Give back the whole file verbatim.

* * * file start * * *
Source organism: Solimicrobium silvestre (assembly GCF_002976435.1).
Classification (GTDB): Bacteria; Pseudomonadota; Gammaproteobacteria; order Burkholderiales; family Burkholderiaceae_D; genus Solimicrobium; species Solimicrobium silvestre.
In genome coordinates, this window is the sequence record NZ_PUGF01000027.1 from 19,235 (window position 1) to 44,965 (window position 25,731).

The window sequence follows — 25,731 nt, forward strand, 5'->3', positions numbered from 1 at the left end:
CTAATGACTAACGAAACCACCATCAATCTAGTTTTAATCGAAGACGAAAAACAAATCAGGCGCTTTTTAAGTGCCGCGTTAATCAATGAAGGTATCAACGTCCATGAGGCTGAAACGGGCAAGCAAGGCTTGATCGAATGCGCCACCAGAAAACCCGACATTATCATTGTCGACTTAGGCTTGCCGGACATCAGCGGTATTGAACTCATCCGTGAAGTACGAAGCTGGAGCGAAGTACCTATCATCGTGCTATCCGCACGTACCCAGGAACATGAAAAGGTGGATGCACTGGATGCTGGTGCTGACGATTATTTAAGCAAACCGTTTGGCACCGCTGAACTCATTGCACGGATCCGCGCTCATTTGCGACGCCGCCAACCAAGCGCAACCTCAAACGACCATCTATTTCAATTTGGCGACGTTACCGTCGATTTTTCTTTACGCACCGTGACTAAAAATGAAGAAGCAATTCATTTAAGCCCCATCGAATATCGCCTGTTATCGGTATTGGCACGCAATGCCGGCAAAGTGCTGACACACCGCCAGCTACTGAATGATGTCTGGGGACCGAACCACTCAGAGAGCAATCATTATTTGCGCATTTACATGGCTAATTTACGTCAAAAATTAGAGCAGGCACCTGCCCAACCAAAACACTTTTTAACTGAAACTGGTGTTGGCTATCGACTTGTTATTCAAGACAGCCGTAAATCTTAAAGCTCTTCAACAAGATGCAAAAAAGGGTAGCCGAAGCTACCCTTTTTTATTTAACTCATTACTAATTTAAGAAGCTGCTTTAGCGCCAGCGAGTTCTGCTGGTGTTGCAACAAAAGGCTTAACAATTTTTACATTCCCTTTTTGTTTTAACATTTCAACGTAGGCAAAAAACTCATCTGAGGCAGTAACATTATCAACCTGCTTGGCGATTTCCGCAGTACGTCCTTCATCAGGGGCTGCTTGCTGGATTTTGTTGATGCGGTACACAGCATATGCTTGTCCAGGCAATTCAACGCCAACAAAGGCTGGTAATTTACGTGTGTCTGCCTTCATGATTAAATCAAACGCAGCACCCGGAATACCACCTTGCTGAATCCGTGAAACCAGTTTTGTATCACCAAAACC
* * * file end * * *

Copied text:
Source organism: Solimicrobium silvestre (assembly GCF_002976435.1).
Classification (GTDB): Bacteria; Pseudomonadota; Gammaproteobacteria; order Burkholderiales; family Burkholderiaceae_D; genus Solimicrobium; species Solimicrobium silvestre.
In genome coordinates, this window is the sequence record NZ_PUGF01000027.1 from 19,235 (window position 1) to 44,965 (window position 25,731).

The window sequence follows — 25,731 nt, forward strand, 5'->3', positions numbered from 1 at the left end:
CTAATGACTAACGAAACCACCATCAATCTAGTTTTAATCGAAGACGAAAAACAAATCAGGCGCTTTTTAAGTGCCGCGTTAATCAATGAAGGTATCAACGTCCATGAGGCTGAAACGGGCAAGCAAGGCTTGATCGAATGCGCCACCAGAAAACCCGACATTATCATTGTCGACTTAGGCTTGCCGGACATCAGCGGTATTGAACTCATCCGTGAAGTACGAAGCTGGAGCGAAGTACCTATCATCGTGCTATCCGCACGTACCCAGGAACATGAAAAGGTGGATGCACTGGATGCTGGTGCTGACGATTATTTAAGCAAACCGTTTGGCACCGCTGAACTCATTGCACGGATCCGCGCTCATTTGCGACGCCGCCAACCAAGCGCAACCTCAAACGACCATCTATTTCAATTTGGCGACGTTACCGTCGATTTTTCTTTACGCACCGTGACTAAAAATGAAGAAGCAATTCATTTAAGCCCCATCGAATATCGCCTGTTATCGGTATTGGCACGCAATGCCGGCAAAGTGCTGACACACCGCCAGCTACTGAATGATGTCTGGGGACCGAACCACTCAGAGAGCAATCATTATTTGCGCATTTACATGGCTAATTTACGTCAAAAATTAGAGCAGGCACCTGCCCAACCAAAACACTTTTTAACTGAAACTGGTGTTGGCTATCGACTTGTTATTCAAGACAGCCGTAAATCTTAAAGCTCTTCAACAAGATGCAAAAAAGGGTAGCCGAAGCTACCCTTTTTTATTTAACTCATTACTAATTTAAGAAGCTGCTTTAGCGCCAGCGAGTTCTGCTGGTGTTGCAACAAAAGGCTTAACAATTTTTACATTCCCTTTTTGTTTTAACATTTCAACGTAGGCAAAAAACTCATCTGAGGCAGTAACATTATCAACCTGCTTGGCGATTTCCGCAGTACGTCCTTCATCAGGGGCTGCTTGCTGGATTTTGTTGATGCGGTACACAGCATATGCTTGTCCAGGCAATTCAACGCCAACAAAGGCTGGTAATTTACGTGTGTCTGCCTTCATGATTAAATCAAACGCAGCACCCGGAATACCACCTTGCTGAATCCGTGAAACCAGTTTTGTATCACCAAAACC